Patients with rheumatoid arthritis (RA) taking baricitinib after an inadequate response to methotrexate showed significant clinical improvements compared with patients with RA taking adalimumab or placebo, according to results from a recent trial published in The New England Journal of Medicine.
Peter C. Taylor, PhD, from the Nuffield Department of Orthopaedics, Rheumatology, and Musculoskeletal Sciences at the Kennedy Institute of Rheumatology, University of Oxford in the United Kingdom, and colleagues performed a double-blind, placebo-controlled, active-controlled, phase 3 trial in 1307 patients taking baricitinib (4 mg once daily), adalimumab (40 mg every other week), or placebo in addition to methotrexate background therapy.
Patients were admitted to the trial after 12 weeks or more of inadequate response to methotrexate and assigned a regimen in a 3:3:2 ratio for placebo, baricitinib, and adalimumab treatment, with the placebo group switching over to baricitinib treatment after 24 weeks.
High-Yield Data Summary
- Combination baricitinib plus methotrexate was superior to adalimumab plus methotrexate in achieving the study end point, despite the latter being a current standard-of-care treatment in this patient population.
End point measurements used by researchers in the trial included a 20% clinical improvement according to American College of Rheumatology criteria (ACR20), Health Assessment Questionnaire-Disability Index (HAQ-DI), Simplified Disease Activity Index (SDAI) (12 weeks), Disease Activity Score for 28 joints (DAS28) and use of C-reactive protein (DAS28-CRP), and van der Heijde modification of total Sharp score (mTSS) indicating radiographic progression of joint damage (24 weeks).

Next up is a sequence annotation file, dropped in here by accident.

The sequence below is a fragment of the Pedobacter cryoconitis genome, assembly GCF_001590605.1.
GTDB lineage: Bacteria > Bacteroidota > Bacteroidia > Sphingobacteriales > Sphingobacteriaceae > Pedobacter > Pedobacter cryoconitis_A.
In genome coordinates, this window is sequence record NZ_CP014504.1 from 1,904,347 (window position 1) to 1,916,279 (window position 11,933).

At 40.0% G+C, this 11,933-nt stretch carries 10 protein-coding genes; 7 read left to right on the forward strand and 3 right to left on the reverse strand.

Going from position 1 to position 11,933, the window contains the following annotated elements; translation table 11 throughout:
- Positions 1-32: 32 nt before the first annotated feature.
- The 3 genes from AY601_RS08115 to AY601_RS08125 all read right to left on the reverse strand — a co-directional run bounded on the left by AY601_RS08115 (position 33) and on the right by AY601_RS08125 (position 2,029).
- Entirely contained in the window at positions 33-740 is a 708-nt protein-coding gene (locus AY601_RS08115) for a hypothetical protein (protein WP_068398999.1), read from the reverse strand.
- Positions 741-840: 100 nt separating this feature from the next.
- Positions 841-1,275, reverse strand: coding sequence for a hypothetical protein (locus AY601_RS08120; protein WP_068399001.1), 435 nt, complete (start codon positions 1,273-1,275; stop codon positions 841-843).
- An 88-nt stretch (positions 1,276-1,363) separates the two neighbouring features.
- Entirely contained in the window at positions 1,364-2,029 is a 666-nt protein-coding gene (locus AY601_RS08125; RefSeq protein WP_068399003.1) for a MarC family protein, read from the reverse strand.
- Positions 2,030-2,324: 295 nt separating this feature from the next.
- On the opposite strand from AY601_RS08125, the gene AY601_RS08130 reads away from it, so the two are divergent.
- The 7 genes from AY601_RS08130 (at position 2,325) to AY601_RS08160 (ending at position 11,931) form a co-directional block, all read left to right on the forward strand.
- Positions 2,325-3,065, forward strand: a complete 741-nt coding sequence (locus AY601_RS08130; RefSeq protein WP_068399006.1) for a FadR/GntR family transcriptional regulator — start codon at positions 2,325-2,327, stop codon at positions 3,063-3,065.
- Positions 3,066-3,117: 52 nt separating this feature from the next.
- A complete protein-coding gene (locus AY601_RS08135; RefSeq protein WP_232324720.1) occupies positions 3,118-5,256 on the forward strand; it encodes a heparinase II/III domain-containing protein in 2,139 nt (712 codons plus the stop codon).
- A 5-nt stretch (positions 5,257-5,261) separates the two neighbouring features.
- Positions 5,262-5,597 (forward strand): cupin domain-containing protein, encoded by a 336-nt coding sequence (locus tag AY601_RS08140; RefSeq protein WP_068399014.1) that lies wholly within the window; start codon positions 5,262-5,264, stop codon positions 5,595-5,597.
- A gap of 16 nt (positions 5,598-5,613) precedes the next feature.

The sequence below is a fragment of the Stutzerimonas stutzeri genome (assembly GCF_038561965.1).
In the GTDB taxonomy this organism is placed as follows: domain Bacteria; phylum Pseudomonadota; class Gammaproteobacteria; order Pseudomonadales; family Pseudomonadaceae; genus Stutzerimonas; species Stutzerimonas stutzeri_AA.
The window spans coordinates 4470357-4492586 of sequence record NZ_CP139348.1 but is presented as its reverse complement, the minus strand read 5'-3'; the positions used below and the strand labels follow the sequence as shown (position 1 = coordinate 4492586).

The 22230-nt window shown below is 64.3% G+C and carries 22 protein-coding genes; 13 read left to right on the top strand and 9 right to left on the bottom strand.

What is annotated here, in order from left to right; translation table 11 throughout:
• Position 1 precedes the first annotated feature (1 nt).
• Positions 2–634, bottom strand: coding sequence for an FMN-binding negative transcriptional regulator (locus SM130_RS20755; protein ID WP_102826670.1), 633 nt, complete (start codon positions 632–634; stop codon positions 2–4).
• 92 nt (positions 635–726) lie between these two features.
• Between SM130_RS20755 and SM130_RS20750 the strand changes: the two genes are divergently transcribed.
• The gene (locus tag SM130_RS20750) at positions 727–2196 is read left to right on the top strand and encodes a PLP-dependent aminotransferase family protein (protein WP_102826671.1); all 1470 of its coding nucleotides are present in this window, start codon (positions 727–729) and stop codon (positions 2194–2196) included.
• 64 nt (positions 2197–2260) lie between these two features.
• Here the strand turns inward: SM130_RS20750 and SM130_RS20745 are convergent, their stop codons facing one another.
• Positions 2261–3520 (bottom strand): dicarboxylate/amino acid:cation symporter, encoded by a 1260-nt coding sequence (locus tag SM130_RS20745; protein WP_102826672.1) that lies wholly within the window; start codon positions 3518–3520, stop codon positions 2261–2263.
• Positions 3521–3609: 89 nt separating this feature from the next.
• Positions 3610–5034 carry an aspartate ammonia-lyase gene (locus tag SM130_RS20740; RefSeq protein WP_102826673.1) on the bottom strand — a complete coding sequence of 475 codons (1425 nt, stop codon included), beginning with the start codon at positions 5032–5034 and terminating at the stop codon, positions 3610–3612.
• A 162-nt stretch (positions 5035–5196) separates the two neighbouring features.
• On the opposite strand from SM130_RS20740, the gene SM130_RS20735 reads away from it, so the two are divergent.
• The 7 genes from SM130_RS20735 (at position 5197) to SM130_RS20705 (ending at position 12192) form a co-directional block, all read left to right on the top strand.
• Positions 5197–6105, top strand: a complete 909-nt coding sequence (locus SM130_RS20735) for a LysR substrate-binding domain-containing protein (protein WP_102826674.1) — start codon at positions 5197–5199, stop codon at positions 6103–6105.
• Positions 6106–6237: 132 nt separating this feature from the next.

“Baricitinib showed significant clinical benefits as compared with placebo at week 12 along with greater efficacy than adalimumab according to ACR20 response rate and diminished disease activity according to DAS28-CRP,” Dr Taylor and colleagues wrote in their study. “As compared with placebo, significant inhibition of radiographic progression of disease was observed at week 24 with both baricitinib and adalimumab.”
Specifically, 70% of patients taking baricitinib had an ACR20 response compared with 40% of patients in the placebo group (P <.001), whereas 60% of patients in the adalimumab group showed an increased ACR20 response rate compared with 70% of patients in the baricitinib group (P =.014). At 24 weeks, patients in the baricitinib group showed a 0.41 change in mTSS from baseline compared with a 0.90 change in mTSS from baseline in the placebo group (P <.001).
Summary and Clinical Applicability
“Baricitinib was associated with reductions in neutrophil counts and increases in levels of creatinine and low-density lipoprotein cholesterol,” Dr Taylor and colleagues wrote.
The researchers noted adverse outcomes in the baricitinib and adalimumab groups were greater at 24 weeks compared with the placebo group. Dr Taylor and colleagues reported 5 cases of cancer in the trial, with 2 patients in the baricitinib group and 3 patients in the placebo group.
“Our study showed that for the outcome measure used as the primary end point, the combination of baricitinib plus methotrexate was superior to adalimumab plus methotrexate, the latter being a current standard-of-care treatment in this patient population.”
- Not all patients had a response to synthetic or biologic disease-modifying anti-rheumatic drugs (DMARDs).
- Conventional synthetic DMARDs were less effective and had a slower onset compared to biologic DMARDs.
- There were limitations to biologic drugs parental delivery.
This study was supported by Eli Lilly and Incyte.
Taylor PC, Keystone EC, van der Heijde D, et al. Baricitinib versus placebo or adalimumab in rheumatoid arthritis. N Engl J Med. 2017;376:652-662. doi:10.1056/NEJMoa1608345
This article originally appeared on Rheumatology Advisor